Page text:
# How to show two functors form an adjunction

Say I have two functors $F:\mathcal{C}\rightarrow\mathcal{D}$ and $G:\mathcal{D}\rightarrow\mathcal{C}$. How can I show they form an adjunction without writing explicitly the natural transformations $\hom_\mathcal{C}(x,Gy)\cong \hom_\mathcal{D}(Fx,y)$?

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One of the most important and also useful(!) descriptions is via the unit and counit. I will sketch this, details can be found in any book on category theory, or at the nlab.

If $F :C \to D$ and $G : D \to C$ are functors, then $F$ is left adjoint to $G$ iff there are natural transformations $\eta : \mathrm{id}_C \to GF$ (unit) and $\varepsilon : FG \to \mathrm{id}_D$ (counit) such that the triangular identities hold: The compositions $F \xrightarrow{F\eta} FGF \xrightarrow{\varepsilon F} F$ and $G \xrightarrow{\eta G} GFG \xrightarrow{G \varepsilon} G$ equal the identity (on $F$ resp. $G$). There is a nice visualization using string diagrams. Actually this notion applies to every bicategory. Monoidal categories are bicategories with one object, and in that case the above definition gives the notion of dual objects. So in general this definition is some kind of "categorified duality". It has many more advantages in theory, but also in practice.

Here is a typical example (which should be more well-known): Consider the functor $F : \mathsf{Top} \to \mathsf{\mathbb{C}Alg}^{op}$ mapping a topological space $X$ to the $\mathbb{C}$-algebra of continuous functions $C(X,\mathbb{C})$. For a continuous map $f : X \to Y$ we have the pullback homomorphism $F(f) := f^* : C(Y,\mathbb{C}) \to C(X,\mathbb{C})$. Conversely, consider the functor $G : \mathsf{\mathbb{C}Alg}^{op} \to \mathsf{Top}$ which maps a $\mathbb{C}$-algebra $A$ to the set of homomorphisms of $\mathbb{C}$-algebras $\chi : A \to \mathbb{C}$ (characters), endowed with the subspace topology of the product ${\mathbb{C}}^A$. Again the action on morphisms is given by pullback. There is a canonical morphism $\eta_X : X \to G(F(X))$ defined by $\eta_X(x)(f)=f(x)$. There is also a canonical morphism $\epsilon_A : F(G(A)) \to A$, i.e. a homomorphism of $\mathbb{C}$-algebras $A \to F(G(A))$ given by the same formula, i.e. $\epsilon_A(a)(\chi)=\chi(a)$. One checks that the triangular identities are satisfied. Hence, $F$ is left adjoint to $G$.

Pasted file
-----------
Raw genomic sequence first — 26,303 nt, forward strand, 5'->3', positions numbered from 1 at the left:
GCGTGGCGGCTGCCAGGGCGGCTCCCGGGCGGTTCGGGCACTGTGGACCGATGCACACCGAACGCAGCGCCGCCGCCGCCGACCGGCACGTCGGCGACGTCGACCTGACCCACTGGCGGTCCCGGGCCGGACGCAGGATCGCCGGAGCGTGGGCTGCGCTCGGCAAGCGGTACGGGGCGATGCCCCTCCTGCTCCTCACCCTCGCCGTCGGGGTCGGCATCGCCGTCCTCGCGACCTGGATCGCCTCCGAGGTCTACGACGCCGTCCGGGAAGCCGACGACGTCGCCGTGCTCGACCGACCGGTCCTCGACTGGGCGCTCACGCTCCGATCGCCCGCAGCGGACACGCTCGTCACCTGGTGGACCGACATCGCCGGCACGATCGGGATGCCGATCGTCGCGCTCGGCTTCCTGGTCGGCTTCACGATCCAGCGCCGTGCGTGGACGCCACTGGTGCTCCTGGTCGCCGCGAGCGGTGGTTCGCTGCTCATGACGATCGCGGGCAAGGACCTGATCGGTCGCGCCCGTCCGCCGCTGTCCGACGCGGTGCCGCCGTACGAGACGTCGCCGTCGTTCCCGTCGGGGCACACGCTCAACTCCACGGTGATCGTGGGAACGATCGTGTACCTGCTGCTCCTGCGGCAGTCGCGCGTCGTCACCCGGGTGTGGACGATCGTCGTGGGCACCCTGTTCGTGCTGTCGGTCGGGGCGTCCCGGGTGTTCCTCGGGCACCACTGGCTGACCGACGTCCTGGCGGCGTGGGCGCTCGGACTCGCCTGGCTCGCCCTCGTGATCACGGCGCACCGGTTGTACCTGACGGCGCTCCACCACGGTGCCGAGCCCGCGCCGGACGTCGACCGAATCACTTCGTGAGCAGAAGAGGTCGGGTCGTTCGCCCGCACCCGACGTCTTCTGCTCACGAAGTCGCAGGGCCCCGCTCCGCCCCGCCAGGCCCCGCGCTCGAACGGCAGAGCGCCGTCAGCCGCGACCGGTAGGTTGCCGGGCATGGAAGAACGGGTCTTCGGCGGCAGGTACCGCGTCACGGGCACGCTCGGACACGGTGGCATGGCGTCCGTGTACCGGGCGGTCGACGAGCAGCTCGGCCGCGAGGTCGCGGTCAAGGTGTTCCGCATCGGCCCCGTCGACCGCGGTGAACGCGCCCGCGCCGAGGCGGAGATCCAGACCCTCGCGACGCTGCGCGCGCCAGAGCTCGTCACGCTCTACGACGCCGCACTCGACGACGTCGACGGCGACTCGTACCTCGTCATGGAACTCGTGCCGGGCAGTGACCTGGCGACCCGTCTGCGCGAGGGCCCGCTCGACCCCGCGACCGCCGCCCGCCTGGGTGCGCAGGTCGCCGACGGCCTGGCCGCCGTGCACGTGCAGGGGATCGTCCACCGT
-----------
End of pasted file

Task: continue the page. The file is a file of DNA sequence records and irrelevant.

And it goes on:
One of the main purposes of adjunctions is to approximate equivalences of categories. This is made precise by the following easy lemma or exercise:

Lemma. If $F$ is left adjoint to $G$ with unit $\eta$ and counit $\varepsilon$ as above, then $x \in C$ is called a fixed point if $\eta_x : x \to G(F(x))$ is an isomorphism. In the same we define $y \in D$ to be a fixed point if $\varepsilon_y : F(G(y)) \to y$ is an isomorphism. We get full subcategories $\mathrm{Fix}(GF) \subseteq C$ and $\mathrm{Fix}(FG) \subseteq D$, which are preserved by $F$ and $G$. In fact, $F$ and $G$ induce an equivalence of categories $\mathrm{Fix}(GF) \cong \mathrm{Fix}(FG)$.

Applying this to the example above, we get the famous Gelfand duality between compact Hausdorff spaces and commutative unital C*-algebras. Many more equivalences of categories arise this way. I hope that this illustrates the importance of the unit and the counit description.

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+1 nicely described. –  Ehsan M. Kermani Mar 26 '13 at 2:12

In Mac Lane's Categories for the Working Mathematician, on the chapter on adjunctions, there are several equivalent conditions listed for verifying a pair of functors are adjoints. Quite often a very convenient one is to verify the triangular identities, especially when you already have the two functors.

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I happen to have a copy of that book. I'll take a look there, then. –  Daniel Robert-Nicoud Mar 25 '13 at 19:05
@BabyDragon the adjoint functor theorem is a handy tool for showing a functor has a left/right adjoint. But it is not so convenient in verifying that two functors are adjoint. The adjoint functor theorem is a set theoretic construction that gives an adjoint. To use it for OP's purposes, one would need to apply it to $G$, obtain a left adjoint for it in a rather complicated set theoretic formula, and then compare that to the functor $F$. This is likely going to be much more difficult than directly constructing the adjunction between $F$ and $G$. –  Ittay Weiss Mar 25 '13 at 18:57